Authors
Dan Kary
University of Calgary
Abstract
In the Case for Animal Rights, Tom Regan considers a scenario where one must choose between killing either a human being or any number of dogs by throwing them from a lifeboat. Regan chooses the human being. His justification for this prescription is that the human being will suffer a greater harm from death than any of the dogs would. This prescription has met opposition on the grounds that the combined intrinsic value of the dogs’ experiences outweighs those of a human being. This objection assumes that the intrinsic value of a whole is simply the sum of the intrinsic values of its parts. This paper offers a justification for Regan’s prescription that rejects this assumption. It argues that the combined intrinsic value of a human being’s possible experiences might be greater than those of any number of dogs’ because the experiences of dogs do not exhibit sufficient variety for their intrinsic value to be additive.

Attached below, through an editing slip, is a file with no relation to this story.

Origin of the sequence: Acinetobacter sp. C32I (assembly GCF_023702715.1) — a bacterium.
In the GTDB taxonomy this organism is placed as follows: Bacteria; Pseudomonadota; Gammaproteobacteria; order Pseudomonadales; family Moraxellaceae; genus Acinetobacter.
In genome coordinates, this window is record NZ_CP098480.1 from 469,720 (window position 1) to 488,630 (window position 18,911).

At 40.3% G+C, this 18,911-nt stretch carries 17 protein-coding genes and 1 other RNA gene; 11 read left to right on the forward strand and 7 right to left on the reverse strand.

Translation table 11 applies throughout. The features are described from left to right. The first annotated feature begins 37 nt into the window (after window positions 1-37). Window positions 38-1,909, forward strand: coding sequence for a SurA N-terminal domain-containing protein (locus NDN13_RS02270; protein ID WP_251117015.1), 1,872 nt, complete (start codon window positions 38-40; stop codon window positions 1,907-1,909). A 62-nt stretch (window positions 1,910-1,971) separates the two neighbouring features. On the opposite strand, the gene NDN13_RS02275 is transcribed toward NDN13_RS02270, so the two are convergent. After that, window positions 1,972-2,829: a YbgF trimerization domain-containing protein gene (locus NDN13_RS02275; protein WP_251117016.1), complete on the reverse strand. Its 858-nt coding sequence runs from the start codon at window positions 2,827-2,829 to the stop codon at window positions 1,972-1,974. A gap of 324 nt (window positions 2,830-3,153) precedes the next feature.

Keywords Tom Regan  Animal ethics  Intrinsic value  Additivity
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DOI 10.1007/s10806-019-09817-9
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References found in this work BETA

Reasons and Persons.Derek Parfit - 1984 - Oxford University Press.
What We Owe to Each Other.Thomas Scanlon - 1998 - Belknap Press of Harvard University Press.
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Reasons and Persons.Joseph Margolis - 1986 - Philosophy and Phenomenological Research 47 (2):311-327.
The Case for Animal Rights.Tom Regan - 2009 - In Steven M. Cahn (ed.), Noûs. Oxford University Press. pp. 425-434.

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